Some dance practitioners in India firmly believe that a comprehensive and holistic approach to the study of dance is also multidisciplinary. The International Bureau of Education defines a “multidisciplinary approach” as “an approach focused primarily on different disciplines and the various perspectives they bring to illustrate a subject, theme or problem”. A multidisciplinary course is a course “where the same subject is studied from the point of view of several disciplines”.
Such an approach to dance would therefore include perspectives of more than one art of movement. Dance, as we know, has two dimensions, one bodily or physical and the other mental. Thus, the multidisciplinary approach to dance is also best seen as a two-pronged approach.
It is first of all the dancing body. Here, “multidisciplinary” could mean understanding the bodily aspects of one’s primary dance form through additional learning of other dance styles or movement disciplines. Learning other forms expands the physical vocabulary of the body and increases its versatility, as different dance forms emphasize different aspects of muscle strength and offer different types of body conditioning in terms of flexibility, balance, reflexes. , instinctive awareness, breathing, etc.
Several dancers have used this approach to better understand their body, strengthen it and prepare it for dance, and enrich its vocabulary. Among the former is Uday Shankar, who added elements of European theater, folk and tribal dances to his innovative style. Sitara Devi and Rukmini Devi studied ballet in addition to their main disciplines, Kathak and Bharatanatyam, respectively.
Chandralekha turned to yoga in the 1960s in order to “heal” her “dance-torn” body and then incorporated martial arts and movement into her practice. Intercultural dancer Uttara Asha Coorlawala and Kathak dancer Daksha Sheth are other prominent dancers who work with yoga and other forms of movement.
Infuse Kathak with Yoga
When asked why she turned to other movement vocabularies, Daksha said, “Kathak was in my body for 20 years” before she saw Chhau and wanted to explore it. “But for a person who has never squatted – we use totally different muscles in Kathak – my body was not capable.” Through injuries, she realized she needed awareness, conditioning and strengthening. “When I saw a demonstration of Kalaripayattu, I thought, this is what I should learn for holistic conditioning of my body.” She ultimately infused her Kathak choreographies with yoga, Kalaripayattu, and Mallakhamb.
The second “part” of the multidisciplinary approach concerns the spirit of the dancer. It involves, in a sense, the “physical form” of the mind. When I talk about the mind, I include the intellect, but also mindfulness, emotional intelligence, and other aspects – all crucial for dancing. This is best done by an information process of dance with meditative techniques, but also with disciplines like literature, theater, music, art, philosophy and so on. As I had stated in a previous article for this article written in 2012, “For any type of dance, body and mind must be exercised equally and used creatively.”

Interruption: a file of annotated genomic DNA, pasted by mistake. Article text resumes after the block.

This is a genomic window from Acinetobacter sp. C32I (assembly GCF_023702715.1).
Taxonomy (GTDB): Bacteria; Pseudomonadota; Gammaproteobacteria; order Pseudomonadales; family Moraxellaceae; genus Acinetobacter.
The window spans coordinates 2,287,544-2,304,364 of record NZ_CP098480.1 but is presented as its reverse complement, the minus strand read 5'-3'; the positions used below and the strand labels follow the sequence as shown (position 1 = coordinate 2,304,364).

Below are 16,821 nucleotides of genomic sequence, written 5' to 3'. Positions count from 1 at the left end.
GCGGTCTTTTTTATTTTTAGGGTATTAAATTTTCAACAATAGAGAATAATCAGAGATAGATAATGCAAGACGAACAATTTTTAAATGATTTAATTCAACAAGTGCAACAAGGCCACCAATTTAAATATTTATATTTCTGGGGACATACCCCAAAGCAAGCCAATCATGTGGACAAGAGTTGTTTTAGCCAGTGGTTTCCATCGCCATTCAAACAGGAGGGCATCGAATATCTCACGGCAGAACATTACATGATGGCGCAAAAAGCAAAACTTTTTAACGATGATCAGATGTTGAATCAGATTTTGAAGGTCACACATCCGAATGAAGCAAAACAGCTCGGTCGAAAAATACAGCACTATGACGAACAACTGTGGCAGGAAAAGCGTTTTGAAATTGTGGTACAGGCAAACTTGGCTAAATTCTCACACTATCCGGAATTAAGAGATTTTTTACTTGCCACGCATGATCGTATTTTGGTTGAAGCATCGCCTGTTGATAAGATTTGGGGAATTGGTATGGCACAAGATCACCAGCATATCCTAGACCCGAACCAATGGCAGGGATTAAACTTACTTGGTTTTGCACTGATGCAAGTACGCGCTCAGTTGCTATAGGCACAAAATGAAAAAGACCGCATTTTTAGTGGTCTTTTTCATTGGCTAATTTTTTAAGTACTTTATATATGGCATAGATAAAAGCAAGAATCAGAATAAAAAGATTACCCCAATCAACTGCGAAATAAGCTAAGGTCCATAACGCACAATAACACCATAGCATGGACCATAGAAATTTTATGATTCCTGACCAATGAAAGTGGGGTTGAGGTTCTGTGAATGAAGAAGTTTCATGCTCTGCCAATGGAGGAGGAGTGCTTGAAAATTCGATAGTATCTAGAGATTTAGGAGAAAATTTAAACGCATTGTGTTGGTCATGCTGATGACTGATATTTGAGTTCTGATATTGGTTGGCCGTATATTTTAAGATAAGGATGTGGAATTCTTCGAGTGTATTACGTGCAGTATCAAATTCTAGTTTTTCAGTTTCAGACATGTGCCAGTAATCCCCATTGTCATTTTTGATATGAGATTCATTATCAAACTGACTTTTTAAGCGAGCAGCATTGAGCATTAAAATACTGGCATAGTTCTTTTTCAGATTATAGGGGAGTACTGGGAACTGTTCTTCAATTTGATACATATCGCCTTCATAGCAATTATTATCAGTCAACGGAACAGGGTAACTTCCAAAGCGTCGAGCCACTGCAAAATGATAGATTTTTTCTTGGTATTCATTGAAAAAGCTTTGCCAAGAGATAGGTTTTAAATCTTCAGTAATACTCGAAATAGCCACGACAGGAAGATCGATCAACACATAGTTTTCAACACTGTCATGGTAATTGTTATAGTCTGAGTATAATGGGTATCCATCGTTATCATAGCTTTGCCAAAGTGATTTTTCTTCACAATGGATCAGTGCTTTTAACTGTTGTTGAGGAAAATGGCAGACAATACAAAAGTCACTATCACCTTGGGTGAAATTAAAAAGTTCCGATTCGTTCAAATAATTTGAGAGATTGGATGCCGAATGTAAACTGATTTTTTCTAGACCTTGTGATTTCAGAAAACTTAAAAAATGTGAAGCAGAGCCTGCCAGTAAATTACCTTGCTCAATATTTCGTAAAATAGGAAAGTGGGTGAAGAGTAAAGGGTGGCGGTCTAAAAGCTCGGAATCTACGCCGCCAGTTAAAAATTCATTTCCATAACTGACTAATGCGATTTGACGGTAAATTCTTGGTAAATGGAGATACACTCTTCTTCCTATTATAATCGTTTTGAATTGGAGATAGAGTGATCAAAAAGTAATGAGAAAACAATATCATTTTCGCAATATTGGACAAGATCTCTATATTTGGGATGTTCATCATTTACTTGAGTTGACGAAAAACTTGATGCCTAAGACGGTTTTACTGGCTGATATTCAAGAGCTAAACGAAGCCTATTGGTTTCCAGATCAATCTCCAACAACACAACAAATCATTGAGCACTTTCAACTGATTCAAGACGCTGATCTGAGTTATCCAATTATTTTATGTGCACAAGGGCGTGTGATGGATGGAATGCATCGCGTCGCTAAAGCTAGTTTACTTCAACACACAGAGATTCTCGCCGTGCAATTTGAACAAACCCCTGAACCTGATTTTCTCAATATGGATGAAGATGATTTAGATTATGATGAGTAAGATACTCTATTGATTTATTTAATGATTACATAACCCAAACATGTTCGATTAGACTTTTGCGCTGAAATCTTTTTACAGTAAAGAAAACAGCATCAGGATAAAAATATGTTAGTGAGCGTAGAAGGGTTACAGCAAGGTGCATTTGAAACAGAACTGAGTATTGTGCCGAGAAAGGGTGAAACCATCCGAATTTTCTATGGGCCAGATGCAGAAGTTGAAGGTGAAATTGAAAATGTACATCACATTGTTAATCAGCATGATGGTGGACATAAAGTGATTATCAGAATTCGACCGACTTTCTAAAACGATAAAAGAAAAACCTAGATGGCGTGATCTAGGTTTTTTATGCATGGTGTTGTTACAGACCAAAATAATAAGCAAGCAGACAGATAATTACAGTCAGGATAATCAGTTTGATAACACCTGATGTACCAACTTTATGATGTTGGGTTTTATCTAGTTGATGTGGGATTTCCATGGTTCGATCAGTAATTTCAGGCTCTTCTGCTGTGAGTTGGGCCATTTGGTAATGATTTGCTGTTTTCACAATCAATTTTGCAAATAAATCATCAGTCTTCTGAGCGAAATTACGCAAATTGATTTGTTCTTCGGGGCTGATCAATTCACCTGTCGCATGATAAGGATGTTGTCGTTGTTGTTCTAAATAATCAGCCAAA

The hereditary dancers or “devadasis” seem to have definitely approached their art in a “multidisciplinary” way. They were rigorously trained in dance but were also required to have a significant mastery in other arts, be it music (vocal and instrumental), poetry, languages or literature. These former masters of dance knew that learning several disciplines can only enrich their dance and inspire creativity.
Like Chandralekha, who drew heavily on sculpture, painting, poetry, literature and philosophy for her dance, Daksha explored multiple disciplines to create a distinctive contemporary body of work that has been critically acclaimed.
Recognizing the value of such is crucial for classical dance, especially its pedagogy, especially if the notions that existed when I was a dance student persist today. With the exception of music, which was seen as complementary to dance, true dedication invariably meant a singular focus on the particular form. A deviation from the theater or sport, for example, was considered an unwarranted distraction. I remember hearing about heartbroken 12-year-olds who had been taken out of dance productions because they had signed up for a weekend acting class or had been tricked into believing that learning a another style of dance or performance would contaminate or dilute their “pure” classical training.
As the understanding of dance, body, inspiration and creativity evolves, my sincere hope for the world of Indian classical dance is that it takes the most holistic approach – a multidisciplinary approach. I firmly believe that this is the most effective way to transformively enrich your body, mind and practice. This confidence does not come just from my own experience as a dancer and choreographer, but from a glance at how some legendary artists have used this approach to their advantage. In fact, maybe it was the secret of their genius.
The dancer and choreographer is the founder-director of Bangalore ‘Vyuti’.